Current Concepts Burn Rehabilitation, Part I

This article summarizes current interventions for several of the most common challenges faced by patients during their rehabilitation from burn injury. These include preservation of range of motion through scar contracture management, and achieving maximal independence through exercise, and training in activities of daily living.

Key points

  • A patient’s range of motion can be preserved through thorough scar management.

  • Burn rehabilitation programs should include elongation, splints, positioning, and edema management.

  • Maximal independence after burn injury can be gained through early mobility, exercise, and training for activities of daily living.

Introduction

Overcoming a burn injury, especially a large burn injury, places great physical and psychological demands on the individual injured. The team trained to facilitate recovery is faced with the challenge of identifying and managing barriers to recovery. Key to the prevention and management of potential impairment is the ability to predict potential barriers and prioritize interventions based on best practices. Although the effects of no two burn injuries are identical, there are common challenges for most individuals striving to overcome burn trauma. This article endeavors to address 2 of these areas including: preservation of range of motion (ROM) and maximizing postburn mobility during hospitalization. Our second article, Heather Dodd and colleagues’ article, “ Current Concepts Burn Rehabilitation, Part II: Long-Term Recovery ,” in this issue, addresses scar management and exercise through the long term rehabilitation phase; additionally, it explains the role of child life specialists and recreation therapists in the psychosocial recovery for the burn injured patient.

Introduction

Overcoming a burn injury, especially a large burn injury, places great physical and psychological demands on the individual injured. The team trained to facilitate recovery is faced with the challenge of identifying and managing barriers to recovery. Key to the prevention and management of potential impairment is the ability to predict potential barriers and prioritize interventions based on best practices. Although the effects of no two burn injuries are identical, there are common challenges for most individuals striving to overcome burn trauma. This article endeavors to address 2 of these areas including: preservation of range of motion (ROM) and maximizing postburn mobility during hospitalization. Our second article, Heather Dodd and colleagues’ article, “ Current Concepts Burn Rehabilitation, Part II: Long-Term Recovery ,” in this issue, addresses scar management and exercise through the long term rehabilitation phase; additionally, it explains the role of child life specialists and recreation therapists in the psychosocial recovery for the burn injured patient.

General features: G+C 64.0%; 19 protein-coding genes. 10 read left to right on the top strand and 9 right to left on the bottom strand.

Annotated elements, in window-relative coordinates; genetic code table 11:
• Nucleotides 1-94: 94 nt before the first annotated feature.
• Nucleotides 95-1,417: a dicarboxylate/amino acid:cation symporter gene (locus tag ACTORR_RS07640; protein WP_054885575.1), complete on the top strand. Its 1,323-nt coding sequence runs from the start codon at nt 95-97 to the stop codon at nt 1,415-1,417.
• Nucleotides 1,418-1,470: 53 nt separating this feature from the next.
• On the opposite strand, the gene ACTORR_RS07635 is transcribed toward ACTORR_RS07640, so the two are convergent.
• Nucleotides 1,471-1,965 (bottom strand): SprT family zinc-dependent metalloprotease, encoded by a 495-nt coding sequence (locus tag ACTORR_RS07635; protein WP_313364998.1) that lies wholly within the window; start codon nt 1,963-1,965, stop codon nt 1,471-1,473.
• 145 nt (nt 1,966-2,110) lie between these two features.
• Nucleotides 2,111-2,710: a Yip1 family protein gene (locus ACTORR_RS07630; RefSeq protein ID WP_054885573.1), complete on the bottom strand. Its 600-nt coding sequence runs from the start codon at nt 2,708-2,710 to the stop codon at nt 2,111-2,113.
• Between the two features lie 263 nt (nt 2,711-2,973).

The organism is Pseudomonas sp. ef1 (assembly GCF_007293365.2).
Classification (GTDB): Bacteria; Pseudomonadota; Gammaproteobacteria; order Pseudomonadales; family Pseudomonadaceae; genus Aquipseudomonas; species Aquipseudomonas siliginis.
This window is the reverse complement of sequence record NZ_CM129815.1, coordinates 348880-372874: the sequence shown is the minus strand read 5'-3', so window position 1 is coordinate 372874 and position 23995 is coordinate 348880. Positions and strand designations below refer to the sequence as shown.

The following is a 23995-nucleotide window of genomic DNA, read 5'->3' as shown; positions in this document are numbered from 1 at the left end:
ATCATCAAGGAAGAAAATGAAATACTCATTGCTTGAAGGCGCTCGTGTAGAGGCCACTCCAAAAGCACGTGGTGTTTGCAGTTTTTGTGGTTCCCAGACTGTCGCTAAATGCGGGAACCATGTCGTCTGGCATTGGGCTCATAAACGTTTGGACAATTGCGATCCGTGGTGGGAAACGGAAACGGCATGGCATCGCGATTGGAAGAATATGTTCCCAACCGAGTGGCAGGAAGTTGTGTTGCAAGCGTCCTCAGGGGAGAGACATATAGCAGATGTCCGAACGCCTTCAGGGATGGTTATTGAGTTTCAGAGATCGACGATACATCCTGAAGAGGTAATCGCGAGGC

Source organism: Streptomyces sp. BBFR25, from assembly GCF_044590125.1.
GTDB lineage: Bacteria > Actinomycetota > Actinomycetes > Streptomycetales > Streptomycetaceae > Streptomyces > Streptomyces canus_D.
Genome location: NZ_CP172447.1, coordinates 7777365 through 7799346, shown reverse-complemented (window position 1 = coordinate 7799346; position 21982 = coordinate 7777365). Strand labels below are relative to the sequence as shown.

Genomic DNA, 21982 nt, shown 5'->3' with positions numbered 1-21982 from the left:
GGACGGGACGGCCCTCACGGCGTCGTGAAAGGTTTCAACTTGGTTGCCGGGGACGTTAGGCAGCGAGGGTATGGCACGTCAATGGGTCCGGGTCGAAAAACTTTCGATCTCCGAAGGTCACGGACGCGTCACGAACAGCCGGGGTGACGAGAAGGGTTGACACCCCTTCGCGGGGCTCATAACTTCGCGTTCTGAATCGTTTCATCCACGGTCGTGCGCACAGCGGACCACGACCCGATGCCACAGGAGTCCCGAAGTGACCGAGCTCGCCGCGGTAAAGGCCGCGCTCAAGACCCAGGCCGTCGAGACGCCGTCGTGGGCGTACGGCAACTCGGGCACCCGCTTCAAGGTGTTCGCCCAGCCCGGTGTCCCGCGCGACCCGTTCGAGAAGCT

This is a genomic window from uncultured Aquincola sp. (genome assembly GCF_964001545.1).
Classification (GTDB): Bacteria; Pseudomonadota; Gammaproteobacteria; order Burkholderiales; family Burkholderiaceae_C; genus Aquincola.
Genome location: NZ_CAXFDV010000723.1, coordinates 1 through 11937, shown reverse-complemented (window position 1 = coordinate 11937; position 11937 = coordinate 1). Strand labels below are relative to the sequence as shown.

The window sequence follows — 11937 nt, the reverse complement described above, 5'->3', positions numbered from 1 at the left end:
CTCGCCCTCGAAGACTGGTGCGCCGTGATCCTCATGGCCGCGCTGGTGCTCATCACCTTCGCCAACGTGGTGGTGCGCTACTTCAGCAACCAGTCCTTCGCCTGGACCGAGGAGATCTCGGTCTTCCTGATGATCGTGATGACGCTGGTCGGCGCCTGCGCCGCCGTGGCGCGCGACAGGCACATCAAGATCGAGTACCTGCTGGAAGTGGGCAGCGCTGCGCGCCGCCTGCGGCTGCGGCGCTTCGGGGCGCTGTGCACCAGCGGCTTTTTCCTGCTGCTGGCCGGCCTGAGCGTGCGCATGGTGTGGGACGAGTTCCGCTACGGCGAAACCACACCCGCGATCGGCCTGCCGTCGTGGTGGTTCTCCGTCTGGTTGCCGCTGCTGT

Preservation of normal range motion

Burn Scar Management Through a More Complete Understanding of Cutaneokinematics

The deposition of scar, even hypertrophic scar, after a burn injury, is a normal process. However, loss of ROM owing to burn scar ought to be considered a pathologic condition. The presence of hypertrophic scar, even over a joint, need not result in loss of ROM. This observation can serve to highlight the importance of not conflating hypertrophic scars and loss of ROM. Nevertheless, loss of ROM owing to burn scar remains a significant hurdle on the road to recovery from burn. Much work remains to determine the most effective management of burn scar contractures. However, relatively recent advances in the understanding of skin movement and the study of burn rehabilitation are providing significant guidance.

Although not considered in this article, it is critical to any discussion of scar management (and thereby preservation of ROM) to understand the components of skin and how they interact under the normal as well as the scar condition. Also taken for granted is the readers’ comprehension of biomechanical principles related to soft tissue lengthening. These include successive length induction, tissue creep, and stress relaxation. These principles serve as a theoretic basis for the interventions discussed elsewhere in this article.

Closely associated with the study of skin biomechanics and its material properties is the study of normal and pathologic cutaneokinematics or, for the sake of this discussion, how skin moves in response to local or distant joint movement. An understanding of normal skin movement is based on the aforementioned knowledge of skin composition and biomechanics as well as joint arthrokinematics. However, this discussion begins simply with the understanding that the length of a body segment and the length of a limb will change during normal ROM and that skin is a single contiguous veil of soft tissue that must move and deform to accommodate limb and body segment motion.

Studies of skin movement: findings pertinent to burn scar management